The Dollar Bubble

SUBHEAD: Goldman Sachs continues to destroy US economy. Other nations must defend themselves from dollar collapse. Image above: Screen shot from and link to YouTube video "The Dollar Bubble". See video below. By Hossein Askari & Noureddine Krichene on 24 November 2009 in Asia Times (
I believe that banking institutions are more dangerous to our liberties than standing armies. If the American people ever allow private banks to control the issue of their currency, first by inflation, then by deflation, the banks and corporations that will grow up around them will deprive the people of all property until their children wake up homeless on the continent their fathers conquered.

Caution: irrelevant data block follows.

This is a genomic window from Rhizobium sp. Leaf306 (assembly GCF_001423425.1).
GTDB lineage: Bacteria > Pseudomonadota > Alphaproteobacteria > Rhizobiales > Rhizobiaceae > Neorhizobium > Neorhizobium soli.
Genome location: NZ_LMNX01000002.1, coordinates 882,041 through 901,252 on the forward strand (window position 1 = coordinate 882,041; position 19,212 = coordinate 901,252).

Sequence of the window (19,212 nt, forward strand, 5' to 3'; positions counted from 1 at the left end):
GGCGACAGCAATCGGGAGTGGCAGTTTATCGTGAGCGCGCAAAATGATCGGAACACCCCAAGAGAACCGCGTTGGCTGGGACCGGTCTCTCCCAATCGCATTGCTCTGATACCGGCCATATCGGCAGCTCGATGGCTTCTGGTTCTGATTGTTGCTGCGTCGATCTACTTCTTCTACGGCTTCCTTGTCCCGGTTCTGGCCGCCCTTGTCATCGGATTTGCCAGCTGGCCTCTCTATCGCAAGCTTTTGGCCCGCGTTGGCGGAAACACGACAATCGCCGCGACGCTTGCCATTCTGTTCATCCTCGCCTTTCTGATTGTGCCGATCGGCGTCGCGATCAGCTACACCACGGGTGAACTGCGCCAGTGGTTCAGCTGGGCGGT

Famous words, but uttered by whom and when? No, not some socialist or communist. It was none other than president Thomas Jefferson. The year was 1802. We forget these words at our own peril. On November 17, the "leader of the pack", aka Goldman Sachs, apologized. Its chief honcho, Lloyd Blankfein said: "Certainly, our industry is responsible for things. We're a leader in our industry, and we participated in things that were clearly wrong and we have reasons to regret and apologize for." To show remorse, Goldman Sachs will contribute US$100 million per year for five years to help small business. Wow! How generous! They only add insult to injury. After destroying millions of families, businesses and lives all over America and the world, they will contribute $100 million a year for five whole years. What are we supposed to say? Thank you? Let's look at the record and suggest a more appropriate remedy. Goldman was as responsible as any financial institution in bringing down the entire US economy, even threatening its own existence. It needed a government bailout and guarantees to survive; a fact it now denies. Today, after pocketing the government's helping hand, it is as arrogant as ever. Goldman received a $10 billion loan (which it has since paid back). It received $12.9 billion from AIG; let's not forget that the government paid AIG, and AIG then turned around and paid Goldman 100 cents on every dollar. Which bankrupt company has ever gotten such a deal? Shouldn't this alone be the subject of an investigation by the Justice Department? How could the Federal Reserve and the US Treasury possibly agree to this? Are they businessmen and businesswomen who guard America's national interests or are they simply collaborating with Wall Street? This year alone, Goldman has put aside $16.7 billion for 2009 bonuses. Compare that to the $100 million it is so generously earmarking for the millions of lives it has destroyed. Is this a measure of public-private justice? And the US taxpayer is still on the line to guarantee Goldman Sachs because it is too big too fail! Along with loose Fed monetary policy and inadequate lax supervision and regulation, banks and bankers have been right up there as leading causes of the worst financial crisis to hit the world since the Great Depression. Instead of exhibiting remorse, bankers are looking for new ways to extract another pound of flesh from ordinary Americans. Banks, not just Goldman Sachs, are again making record profits and plan to pay record bonuses to bankers for their "good work". Even after reporting record profits, some institutions want to delay the repayment of their federal bailouts to avoid dilution in their stock value; indeed, banks are putting up a fight to resist regulation calling for disclosure of overdraft fees that can amount to an annualized interest rate exceeding 3,500%. The banking industry obviously doesn't get it. A temporary tax should be imposed on banks that were bailed out to compensate for the damage they have inflicted on the economy. This is a fair solution. Our leaders profess surprise and powerlessness and do nothing. The White House, Congress, the Treasury and the Fed must put aside their own personal interests and relations with the financial industry, turn a cold shoulder on lobbyists and, for once, do what is right. The only way banks will learn not to repeat their greed-driven behavior is if they are held accountable for the financial crisis. While the final cost of the banks' irresponsible actions is anyone's guess - lost economic output in the US (the largest component), bailouts and stimulus expenditures - one thing is certain: current and future taxpayers will continue to pay as the exploding US national debt takes its toll. A temporary tax on the profits of banks would be a small step in exacting a small measure of justice for millions of ordinary Americans and could perhaps bring about a much-needed change in the way banks do business. The taxpayers' bailout of the banking industry has resulted in the prospect of budget deficits and a rising national debt as far as the eye can see. The spiraling national debt will not only result in a poor quality of life for our children and grandchildren, it will also impair other national initiatives. The US deficit for fiscal 2008 was $455 billion, or 3.2% of gross domestic product (GDP); in fiscal 2009, the figure has increased to a whopping $1.4 trillion, or 10% of GDP - that is, the highest ratio since 1945; and over the next 10 years the deficit will be an eye-popping $9 trillion! President Barack Obama has vowed to reduce the deficit to GDP ratio to 3% by the end of his first term in 2013, a task that may be all but impossible without new initiatives. The only solution is to reduce expenditures and increase taxes. In this, the financial industry must do its fair share. It will be tough to cut expenditures on entitlements and to increase taxes on average Americans who are already hurting. There is no other option but to increase the tax rate on a temporary basis on those who are more fortunate. This is only fair. Financial institutions that were bailed out should take a bigger hit than other entities since they brought on the financial crisis and would have declared bankruptcy had it not been for Uncle Sam. Moreover, unless something is done to make them take note, banks are going to take us right back down the same road to ruin - with continued overleveraging, speculation and price gauging. They have already started exploiting their customers again as attested by their exorbitant fees for overdrafts. Here is how a temporary tax would work. The temporary tax could be levied on the excess profits of all federally rescued financial institutions, with excess profits defined as the rate of return on equity (before payment of bonuses) minus the average return for all sectors of the US economy. The tax would be temporary, enforced until the estimated damage done by the financial institutions is paid back. The rescued banks would still continue to make handsome profits for bankers and their stockholders. Bankers would pay back some of their above-average profits to reduce the US national debt and to compensate for the damage they have caused by their selfishness. If we wait and do nothing, the national debt will become unmanageable, and we will have to take even more drastic action in the future. Jefferson would turn in his grave. Let's make sure we're ahead of the curve for a change. Institutions such as Goldman Sachs are bringing in huge profits right now. If the government calls on banks to help clean up their mess, then the American taxpayers might regain a measure of the trust they have lost in their leaders, who are so susceptible to lobbyists. To support this initiative and set an example, the US Fed should also stop enriching banks by acting as a quasi-fiscal institution. The Fed should stop paying interest on bank reserves. The Fed should refrain from inundating banks with free money in the form of zero-interest lending. Banks are not lending the money to the business. Instead, banks are lending the same money to the Treasury and are taking big trading risks, and are making obscene profits to enrich themselves at the national expense. Such a policy is purely redistributive in favor of the banks, imposing a huge tax on workers and pensioners, and requiring trillions of dollars in bailouts. The government must stop frightening Americans by saying that the sky will fall if they take retaliatory action against the financial institutions that have been responsible for our economic crisis. With the dollar in free fall and gold, oil and food prices again on the rise, foreigners will do whatever they can to protect themselves from losses in their dollar-denominated assets. We must act now before a full-blown dollar crisis, an oil crisis and hunger also envelop the world. Video above: "The Dollr Bubble" on Hossein Askari is professor of international business and international affairs at George Washington University. Noureddine Krichene is an economist at the International Monetary Fund and a former advisor, Islamic Development Bank, Jeddah.